Police Providing Software That Enables Spying

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Police Providing Software That Enables Spying

Reports claim that law enforcement agencies have been distributing a piece of software named ComputerCop as  a way to protect children online. The problem is that the software includes a keylogger, which can record every keystroke that a user makes.

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Police software offering: The dangers of keylogging

Keyloggers are more commonly known as a hacking tool used to spy on activity and steal information. The Electronic Frontier Foundation (EFF) reported that the inclusion of a keylogger in the software could “expose its users to the same predators, identity thieves, and bullies that police claim the software protects against.”

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The idea of ComputerCop is to allow parents to record their children’s online chats and receive a copy by email. The problem that EFF discovered is that the emails are sent through third-party servers which don’t have encryption. Researcher Dave Maass was troubled by the lack of encryption because strangers can spy on a child’s conversations if their computer is connected to a public wireless network.

However it is not only children who are at risk. In his report Maass claims that “law enforcement agencies are passing around what amounts to a spying tool that could easily be abused by people who want to snoop on spouses, roommates, or coworkers.”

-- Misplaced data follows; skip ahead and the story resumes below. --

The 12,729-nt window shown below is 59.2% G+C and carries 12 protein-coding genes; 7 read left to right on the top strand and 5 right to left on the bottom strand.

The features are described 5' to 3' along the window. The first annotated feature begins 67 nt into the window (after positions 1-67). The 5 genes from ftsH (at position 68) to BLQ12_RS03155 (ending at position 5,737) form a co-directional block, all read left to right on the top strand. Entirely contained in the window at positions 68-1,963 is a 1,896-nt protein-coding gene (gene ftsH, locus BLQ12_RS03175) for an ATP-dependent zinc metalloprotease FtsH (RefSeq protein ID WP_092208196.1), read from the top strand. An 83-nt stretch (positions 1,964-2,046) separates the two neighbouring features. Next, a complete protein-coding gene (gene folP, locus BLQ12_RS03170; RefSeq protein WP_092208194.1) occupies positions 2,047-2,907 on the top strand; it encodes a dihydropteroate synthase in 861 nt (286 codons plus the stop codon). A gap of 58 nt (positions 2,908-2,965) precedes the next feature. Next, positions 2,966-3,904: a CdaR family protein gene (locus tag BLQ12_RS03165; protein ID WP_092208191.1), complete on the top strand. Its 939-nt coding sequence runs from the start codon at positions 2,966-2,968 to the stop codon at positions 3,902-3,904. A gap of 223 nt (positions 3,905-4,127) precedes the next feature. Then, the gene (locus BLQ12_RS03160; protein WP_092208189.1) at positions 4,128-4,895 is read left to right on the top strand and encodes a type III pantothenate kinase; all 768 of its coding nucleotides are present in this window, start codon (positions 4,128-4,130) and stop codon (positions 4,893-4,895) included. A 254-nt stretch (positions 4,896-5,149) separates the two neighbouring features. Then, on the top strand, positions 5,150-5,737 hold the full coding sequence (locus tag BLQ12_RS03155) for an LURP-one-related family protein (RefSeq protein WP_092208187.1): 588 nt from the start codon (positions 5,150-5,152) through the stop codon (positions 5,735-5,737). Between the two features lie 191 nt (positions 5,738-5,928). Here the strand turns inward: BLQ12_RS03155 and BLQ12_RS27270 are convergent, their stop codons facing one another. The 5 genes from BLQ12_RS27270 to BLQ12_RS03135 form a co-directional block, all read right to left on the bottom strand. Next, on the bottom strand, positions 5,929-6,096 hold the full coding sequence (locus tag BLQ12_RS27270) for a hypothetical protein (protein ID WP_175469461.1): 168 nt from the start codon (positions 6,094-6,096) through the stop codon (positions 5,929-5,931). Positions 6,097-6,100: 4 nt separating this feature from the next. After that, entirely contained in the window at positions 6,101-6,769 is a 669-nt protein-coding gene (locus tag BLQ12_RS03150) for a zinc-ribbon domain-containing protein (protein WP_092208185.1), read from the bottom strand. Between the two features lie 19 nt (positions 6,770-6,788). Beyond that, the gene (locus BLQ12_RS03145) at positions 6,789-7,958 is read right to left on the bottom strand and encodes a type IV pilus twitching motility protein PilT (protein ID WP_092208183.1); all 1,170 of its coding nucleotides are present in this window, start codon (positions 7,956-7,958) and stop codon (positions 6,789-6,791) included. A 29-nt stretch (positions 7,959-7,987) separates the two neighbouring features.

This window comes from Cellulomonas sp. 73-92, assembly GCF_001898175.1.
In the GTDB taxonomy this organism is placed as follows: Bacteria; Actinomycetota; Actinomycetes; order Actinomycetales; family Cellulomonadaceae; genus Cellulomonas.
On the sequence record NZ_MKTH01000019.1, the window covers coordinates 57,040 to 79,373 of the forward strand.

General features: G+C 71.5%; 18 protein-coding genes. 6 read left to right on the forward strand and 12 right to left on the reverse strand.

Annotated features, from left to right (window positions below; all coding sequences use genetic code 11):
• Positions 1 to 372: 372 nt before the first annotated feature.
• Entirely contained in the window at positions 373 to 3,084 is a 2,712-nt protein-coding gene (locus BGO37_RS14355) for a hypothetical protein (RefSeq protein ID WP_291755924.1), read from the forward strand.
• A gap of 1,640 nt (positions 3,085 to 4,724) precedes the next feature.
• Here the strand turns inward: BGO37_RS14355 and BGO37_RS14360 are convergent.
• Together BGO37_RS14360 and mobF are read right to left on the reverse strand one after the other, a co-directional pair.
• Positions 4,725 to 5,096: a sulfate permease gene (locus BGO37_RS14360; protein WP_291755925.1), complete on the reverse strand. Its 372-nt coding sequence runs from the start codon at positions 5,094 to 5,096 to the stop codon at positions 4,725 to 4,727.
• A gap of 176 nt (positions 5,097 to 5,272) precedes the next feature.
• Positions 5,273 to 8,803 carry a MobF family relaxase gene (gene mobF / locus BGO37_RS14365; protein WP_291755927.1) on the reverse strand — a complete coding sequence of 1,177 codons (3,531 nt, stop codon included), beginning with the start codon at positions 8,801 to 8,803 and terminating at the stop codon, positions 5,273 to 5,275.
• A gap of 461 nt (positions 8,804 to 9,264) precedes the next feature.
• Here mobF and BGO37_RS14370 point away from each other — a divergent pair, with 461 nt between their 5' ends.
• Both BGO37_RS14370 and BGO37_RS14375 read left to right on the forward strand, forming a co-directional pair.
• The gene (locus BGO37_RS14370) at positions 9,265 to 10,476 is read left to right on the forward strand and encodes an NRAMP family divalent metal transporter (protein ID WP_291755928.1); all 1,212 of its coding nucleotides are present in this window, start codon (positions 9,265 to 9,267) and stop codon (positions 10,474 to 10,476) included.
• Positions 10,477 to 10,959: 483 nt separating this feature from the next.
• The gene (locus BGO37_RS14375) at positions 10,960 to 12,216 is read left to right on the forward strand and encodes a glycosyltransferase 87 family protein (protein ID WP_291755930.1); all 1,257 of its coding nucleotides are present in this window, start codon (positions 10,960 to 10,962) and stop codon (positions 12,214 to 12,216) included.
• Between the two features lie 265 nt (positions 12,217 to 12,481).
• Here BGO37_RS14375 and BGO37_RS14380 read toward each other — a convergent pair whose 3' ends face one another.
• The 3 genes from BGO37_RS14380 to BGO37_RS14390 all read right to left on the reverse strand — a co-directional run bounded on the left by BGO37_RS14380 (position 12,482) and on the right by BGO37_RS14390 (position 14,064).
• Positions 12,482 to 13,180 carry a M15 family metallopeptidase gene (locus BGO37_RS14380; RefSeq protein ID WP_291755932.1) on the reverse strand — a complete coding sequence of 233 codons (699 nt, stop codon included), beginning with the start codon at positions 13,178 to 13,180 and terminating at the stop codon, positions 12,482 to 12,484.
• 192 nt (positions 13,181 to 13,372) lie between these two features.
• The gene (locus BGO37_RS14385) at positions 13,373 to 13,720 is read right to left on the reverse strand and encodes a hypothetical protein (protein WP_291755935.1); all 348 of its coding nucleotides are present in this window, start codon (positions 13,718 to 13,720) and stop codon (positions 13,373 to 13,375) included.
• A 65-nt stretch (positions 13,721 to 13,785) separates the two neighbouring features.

ComputerCop Corp responds

The New York-based company has been selling software for over ten years, and president Stephen DelGiorno admitted that some editions did include a key logging feature.

However he went on to specify that users are always reminded of the presence of a keylogger, and that the feature only activates when a user types certain sensitive words related to sex or drugs.

“We’re not trying to be a spy tool,” he told HuffPost. “That was absolutely not our intention.”

The EFF announced that the software had been distributed by 245 law enforcement agencies in over 35 states.

The foundation went on to recommend that parents concerned about online security should install “HTTPS Everywhere,” a plug-in developed by EFF which connects a web browser to secure versions of websites by default.

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While studying economics, Brendan found himself comfortably falling down the rabbit hole of restaurant work, ultimately opening a consulting business and working as a private wine buyer. On a whim, he moved to China, and in his first week following a triumphant pub quiz victory, he found himself bleeding on the floor based on his arrogance. The same man who put him there offered him a job lecturing for the University of Wales in various sister universities throughout the Middle Kingdom. While primarily lecturing in descriptive and comparative statistics, Brendan simultaneously earned an Msc in Banking and International Finance from the University of Wales-Bangor. He's presently doing something he hates, respecting French people. Well, two, his wife and her mother in the lovely town of Antigua, Guatemala. <i>To contact Brendan or give him an exclusive, please contact him at theflask@gmail.com</i>
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